Thursday, October 4, 2018

Why the UK wants to protect 30% of the World's Oceans by 2030


From Forbes by Priya Shukla

Although the world's oceans make up nearly 75% of the planet's surface and provide 97% of the its habitable area, not even 4% of the ocean is protected by governmentally sanctioned marine protected areas (MPAs) *.
While the United Nations Convention on Biological Diversity has set a global goal of protecting 10% of coastal areas by 2020, the United Kingdom's Environment Minister, Thérèse Coffey, recently called for 30% of the world's oceans to be protected by the year 2030.

MPAs have been shown to maintain biodiversity by serving as a sanctuary for endangered species as well as immature sea life not yet eligible for commercial fishing.
They can also preclude destructive human activities (such as bottom trawling), allowing ecosystems to recover.
Many animals are able to safely grow and reproduce within MPAs that forbid human activities, which can increase the amount and size of fish caught in fishing areas adjacent to the MPA.
It has also been suggested that MPAs can enhance resilience to environmental change (like pollution and warming).
Ultimately, these protections support local communities that rely on healthy fisheries and ecosystems for their cultural practices, economies, and livelihoods.

Nearly 15% of the global population depends on seafood for protein, and according to professor of marine conservation, Dr.
Callum Roberts
, "protecting more ocean boosts prospects for fisheries.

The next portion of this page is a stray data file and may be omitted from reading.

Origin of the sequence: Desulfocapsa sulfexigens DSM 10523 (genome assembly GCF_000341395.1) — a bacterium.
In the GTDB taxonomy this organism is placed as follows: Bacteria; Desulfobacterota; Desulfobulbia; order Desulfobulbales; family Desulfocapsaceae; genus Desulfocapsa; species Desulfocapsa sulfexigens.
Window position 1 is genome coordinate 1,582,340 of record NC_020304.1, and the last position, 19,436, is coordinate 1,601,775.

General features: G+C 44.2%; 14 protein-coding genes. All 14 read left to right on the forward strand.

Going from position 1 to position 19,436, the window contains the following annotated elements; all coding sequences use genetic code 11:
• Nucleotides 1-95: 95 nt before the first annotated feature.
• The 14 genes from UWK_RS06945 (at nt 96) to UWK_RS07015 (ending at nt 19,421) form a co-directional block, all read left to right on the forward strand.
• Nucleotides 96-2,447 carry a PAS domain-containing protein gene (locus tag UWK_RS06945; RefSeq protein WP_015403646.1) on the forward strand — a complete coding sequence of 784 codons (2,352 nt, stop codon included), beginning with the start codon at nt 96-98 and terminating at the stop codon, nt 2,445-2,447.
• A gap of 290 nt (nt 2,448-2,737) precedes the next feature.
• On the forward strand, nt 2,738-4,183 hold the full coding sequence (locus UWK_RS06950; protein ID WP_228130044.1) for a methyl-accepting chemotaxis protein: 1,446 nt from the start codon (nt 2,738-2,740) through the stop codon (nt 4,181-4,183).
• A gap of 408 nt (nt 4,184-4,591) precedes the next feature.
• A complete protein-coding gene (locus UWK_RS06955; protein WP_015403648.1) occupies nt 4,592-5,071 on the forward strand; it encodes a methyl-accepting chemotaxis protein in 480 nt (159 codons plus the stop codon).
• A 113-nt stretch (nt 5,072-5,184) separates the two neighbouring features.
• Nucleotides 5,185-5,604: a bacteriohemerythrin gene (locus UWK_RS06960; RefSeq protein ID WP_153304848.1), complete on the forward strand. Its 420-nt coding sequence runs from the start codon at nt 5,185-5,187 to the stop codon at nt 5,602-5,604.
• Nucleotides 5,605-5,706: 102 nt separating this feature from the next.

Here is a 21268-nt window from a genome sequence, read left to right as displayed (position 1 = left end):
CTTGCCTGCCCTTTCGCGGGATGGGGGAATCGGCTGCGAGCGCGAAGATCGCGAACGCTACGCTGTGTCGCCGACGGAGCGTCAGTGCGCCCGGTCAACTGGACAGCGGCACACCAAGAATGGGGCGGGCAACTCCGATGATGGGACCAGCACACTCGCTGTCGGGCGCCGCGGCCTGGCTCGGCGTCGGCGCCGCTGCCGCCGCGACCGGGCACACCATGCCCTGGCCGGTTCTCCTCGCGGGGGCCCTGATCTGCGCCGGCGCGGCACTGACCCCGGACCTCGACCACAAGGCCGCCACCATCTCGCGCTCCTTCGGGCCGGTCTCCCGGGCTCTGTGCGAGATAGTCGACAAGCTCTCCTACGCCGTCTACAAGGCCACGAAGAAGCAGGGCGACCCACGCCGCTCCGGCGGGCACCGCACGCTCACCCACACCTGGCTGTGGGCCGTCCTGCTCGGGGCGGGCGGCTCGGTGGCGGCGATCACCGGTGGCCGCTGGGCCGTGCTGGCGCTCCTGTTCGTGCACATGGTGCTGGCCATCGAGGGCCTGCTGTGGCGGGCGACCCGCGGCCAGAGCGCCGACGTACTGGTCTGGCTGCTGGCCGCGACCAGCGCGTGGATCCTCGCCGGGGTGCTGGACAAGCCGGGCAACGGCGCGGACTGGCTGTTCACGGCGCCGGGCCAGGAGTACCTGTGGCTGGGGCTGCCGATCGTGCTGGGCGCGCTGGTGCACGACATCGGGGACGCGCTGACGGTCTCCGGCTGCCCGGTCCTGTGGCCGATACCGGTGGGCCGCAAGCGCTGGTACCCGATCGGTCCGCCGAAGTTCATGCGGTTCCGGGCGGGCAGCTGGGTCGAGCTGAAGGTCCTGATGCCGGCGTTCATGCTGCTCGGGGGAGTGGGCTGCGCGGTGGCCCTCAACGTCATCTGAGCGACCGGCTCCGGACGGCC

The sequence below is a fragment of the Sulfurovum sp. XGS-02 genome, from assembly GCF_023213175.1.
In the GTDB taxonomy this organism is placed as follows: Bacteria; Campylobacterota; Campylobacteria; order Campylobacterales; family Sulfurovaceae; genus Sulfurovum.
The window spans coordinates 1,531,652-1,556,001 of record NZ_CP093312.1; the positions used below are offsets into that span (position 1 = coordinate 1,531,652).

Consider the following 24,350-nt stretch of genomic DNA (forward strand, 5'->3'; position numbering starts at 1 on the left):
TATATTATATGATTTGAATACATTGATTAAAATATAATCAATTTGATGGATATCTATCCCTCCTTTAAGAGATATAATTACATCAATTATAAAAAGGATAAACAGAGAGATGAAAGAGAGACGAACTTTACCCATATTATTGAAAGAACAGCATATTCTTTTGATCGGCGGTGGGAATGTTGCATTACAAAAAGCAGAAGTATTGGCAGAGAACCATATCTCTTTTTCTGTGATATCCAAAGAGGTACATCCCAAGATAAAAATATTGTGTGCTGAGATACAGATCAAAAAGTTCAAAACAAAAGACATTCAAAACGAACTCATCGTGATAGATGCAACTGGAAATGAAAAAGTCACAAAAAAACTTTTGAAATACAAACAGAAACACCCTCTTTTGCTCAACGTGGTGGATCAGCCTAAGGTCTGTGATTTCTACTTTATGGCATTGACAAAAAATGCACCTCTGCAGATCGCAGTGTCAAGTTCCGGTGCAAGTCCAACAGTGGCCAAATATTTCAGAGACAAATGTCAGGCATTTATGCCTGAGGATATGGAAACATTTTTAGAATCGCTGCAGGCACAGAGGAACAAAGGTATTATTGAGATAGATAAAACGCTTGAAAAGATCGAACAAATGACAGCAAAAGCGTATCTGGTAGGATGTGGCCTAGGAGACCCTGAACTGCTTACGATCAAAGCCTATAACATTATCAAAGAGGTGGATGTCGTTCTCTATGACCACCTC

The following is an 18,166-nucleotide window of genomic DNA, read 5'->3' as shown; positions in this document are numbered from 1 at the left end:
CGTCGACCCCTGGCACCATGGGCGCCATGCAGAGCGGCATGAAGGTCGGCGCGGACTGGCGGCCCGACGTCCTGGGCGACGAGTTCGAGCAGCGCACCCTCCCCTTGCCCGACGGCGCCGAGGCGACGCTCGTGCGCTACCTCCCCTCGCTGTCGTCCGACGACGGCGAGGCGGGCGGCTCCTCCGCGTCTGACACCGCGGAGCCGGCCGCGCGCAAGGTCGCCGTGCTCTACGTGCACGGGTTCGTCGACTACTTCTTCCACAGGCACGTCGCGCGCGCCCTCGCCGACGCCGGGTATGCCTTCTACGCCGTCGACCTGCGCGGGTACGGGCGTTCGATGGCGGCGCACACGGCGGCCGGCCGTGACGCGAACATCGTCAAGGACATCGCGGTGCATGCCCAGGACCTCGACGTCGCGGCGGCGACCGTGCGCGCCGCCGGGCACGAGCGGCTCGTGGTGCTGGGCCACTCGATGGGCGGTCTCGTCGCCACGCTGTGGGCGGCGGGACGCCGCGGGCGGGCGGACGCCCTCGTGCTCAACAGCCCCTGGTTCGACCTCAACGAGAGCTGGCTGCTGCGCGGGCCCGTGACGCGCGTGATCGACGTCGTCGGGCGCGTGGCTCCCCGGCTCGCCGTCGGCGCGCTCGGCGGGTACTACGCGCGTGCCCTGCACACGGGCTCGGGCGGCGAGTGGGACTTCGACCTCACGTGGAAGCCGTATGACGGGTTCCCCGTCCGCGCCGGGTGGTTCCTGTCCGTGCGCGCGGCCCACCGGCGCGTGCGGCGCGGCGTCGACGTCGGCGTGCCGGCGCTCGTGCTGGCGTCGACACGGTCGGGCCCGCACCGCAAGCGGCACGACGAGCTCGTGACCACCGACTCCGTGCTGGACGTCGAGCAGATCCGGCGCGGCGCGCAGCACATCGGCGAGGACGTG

If you stop fishing an area, the fish quickly become bigger and more abundant, producing many times more offspring.
These eggs and young fish spill into fishing grounds and increase catches.
This means that by fishing less, in time it is actually possible to catch more fish, at less expense from more prolific stocks."

Under the plans, 41 new marine conservation zones around the UK's coastline will be created to safeguard marine habitats - from Devon in the South West to Berwick on the Scottish borders.
Almost 12,000 square kilometres (7,457 square miles) of coastal waters are to be protected, with two sites in Northern Irish offshore waters.
The new zones are in addition to 50 areas which have already been earmarked for conservation as part of the blue belt programme.

One challenge associated with this ambitious endeavor is the management of high seas fisheries.
Nearly 60% of the global oceans are considered the high seas, which are not under the jurisdiction of any one country.
These large swathes of water are often subject to overfishing and deep sea mining.
For example, the International Seabed Authority (ISA) has issued licenses to 29 contractors from 19 individual countries (including the United Kingdom) to survey these areas for mineral extraction and biotechnological purposes.
Some of the more biodiverse sites include a range of seamounts found at the Clarion-Clipperton Fracture Zone and a field of hydrothermal vents in the Atlantic Ocean called the "Lost City".
Currently, only 1% of the high seas is protected from industrial operations.


Britain itself has protected 200,000 square miles of its own coastlines and is in the middle of assessing 41 proposals to implement new Marine Conservation Areas that span more than 12,000 square kilometers and protect numerous species including the short-snouted seahorse, stalked jellyfish, and peacock’s tail seaweed.

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